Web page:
FIG. 2 is a diagram illustrating a process of programming calling command information, employed in the embodiment of the present invention;
FIG. 3 is a timing chart showing the timing at which signals are issued when a call is initiated from a private branch exchange to a PTT circuit;
FIG. 4 is a table of values prescribed for reference times T1 through T6, tf in various countries; and
FIG. 5 is a diagram showing data items stored in a storage unit in a pattern corresponding to the table of FIG. 4.
FIG. 6 is a flowchart which illustrates the operation of the CPU 21 illustrated in FIG. 1b.
FIG. 1a shows in block form an arrangement employed for explaining automatic telephone dialing method and apparatus according to an embodiment of the present invention. An input unit 1 serves to enter data to be stored and calling information and also to command a call. A control unit 2 controls operation of the overall arrangement. A storage unit 3 serves to store reference time values which determine the delivery timing of various signals to be delivered to a telephone circuit 5 when establishing a call, abbreviated address information, and other data. A dialing signal is issued to the circuit 5 by a dialing signal issuing unit 4.
In operation, reference time values indicating the timing of signals to the circuit 5 are entered in advance through the input unit 1 and stored in the storage unit 3. These data items are normally stored in the storage unit 3 at the time of manufacturing the apparatus, but may be entered through the input unit 1 into the storage unit 3 as required. For an abbreviated address calling capability, party call addresses corresponding to abbreviated addresses are stored in respective addresses in the storage unit 3. When the call address of a party to be called is specified through the input unit 1 to place a call, the control unit 2 successively fetches the various reference time values stored in the storage unit 3, controls, according to the reference time values, the timing of delivery of various signals to be delivered, and then issues these signals to the circuit 5 through the dialing signal issuing unit 4. As a result, communication with the called party can now be started.
FIG. 1b shows a circuit diagram illustrating the detail of the block diagram in FIG. 1d. The control unit 2 in FIG. 1d consists of a microprocessor (CPU) 21, an address bus line 22, a data bus line 23, a control bus line 24, and ROM (Read Only Memory) 25 storing various programs for controlling the apparatus. The structure of the control unit 2 is similar to a conventional microcomputer, and the CPU 21 controls the whole apparatus by executing the control programs stored in ROM 25. A RAM 31 corresponds to the storage units 3 in FIG. 1d. The RAM 31 is connected to the each bus line 22, 23, 24 and read-in and read-out of data are carried out under the control of the CPU 21. Power for the RAM 31 is usually supplied from a power source Vcc obtained by rectifying a commercially available power supply, but can be supplied from a battery 32 during a power failure to avoid the loss of stored data. The input unit 1 in FIG. 1d consists of an input port 11 and a tenkey pad 12. The input port 11 detects signals for depressed keys in the tenkey pad and transfers these signals to the CPU 21 via the data bus line 23. An output port 41 and a relay drivers 42 and 43 correspond to the dialing signal issuing unit 4 in FIG. 1d.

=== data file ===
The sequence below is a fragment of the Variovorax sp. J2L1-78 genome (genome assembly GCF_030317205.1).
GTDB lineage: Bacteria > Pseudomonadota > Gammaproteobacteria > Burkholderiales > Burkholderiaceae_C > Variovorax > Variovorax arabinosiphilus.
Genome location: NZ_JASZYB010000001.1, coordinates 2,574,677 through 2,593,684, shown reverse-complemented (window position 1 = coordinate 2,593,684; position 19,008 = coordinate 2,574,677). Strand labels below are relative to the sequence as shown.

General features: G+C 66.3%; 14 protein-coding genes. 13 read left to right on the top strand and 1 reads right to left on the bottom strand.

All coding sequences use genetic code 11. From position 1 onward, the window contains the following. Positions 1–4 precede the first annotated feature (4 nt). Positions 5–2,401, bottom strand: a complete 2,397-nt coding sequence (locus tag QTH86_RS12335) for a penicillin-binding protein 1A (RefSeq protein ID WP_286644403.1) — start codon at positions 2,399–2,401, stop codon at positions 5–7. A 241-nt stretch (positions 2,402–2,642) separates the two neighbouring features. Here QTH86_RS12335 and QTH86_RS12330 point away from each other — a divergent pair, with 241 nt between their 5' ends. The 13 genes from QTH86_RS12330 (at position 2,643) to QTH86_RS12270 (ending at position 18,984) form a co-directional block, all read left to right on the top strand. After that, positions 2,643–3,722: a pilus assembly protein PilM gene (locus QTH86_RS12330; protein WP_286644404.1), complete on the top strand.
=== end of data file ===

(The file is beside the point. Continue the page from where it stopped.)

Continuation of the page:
FIG. 2 is illustrative of a process of programming calling command information, employed in the embodiment of the present invention. Designated at R is a symbol indicating that succeeding numbers are delivered to a private branch exchange (PBX), and Xp1 through Xpm are the addresses of parties connected to the PBX. If an address is a special number, then it represents that it will be delivered via the PBX to a PTT circuit. Denoted at Q indicates that succeeding numbers are delivered to the PTT circuit, X1 through Xn are telephone numbers, normally of six or seven figures, of parties on the PTT circuit, and P is a pause (normally ranging from 1 second to 3 seconds) which is inserted as required between items of information. Therefore, FIG. 2(1) shows that a call is placed to another party coupled to the PBX, FIG. 2(2) illustrates a call from the PBX to a party on the PTT circuit, and FIG. 2(3) shows a call from a terminal connected to the PTT circuit to another terminal of the PTT circuit. The call addresses are specified by the input unit 1 (FIG. 1) at the time of establishing calls, or are previously stored in the storage unit 3 and then read out of the storage unit 3 when specified by corresponding abbreviated addresses.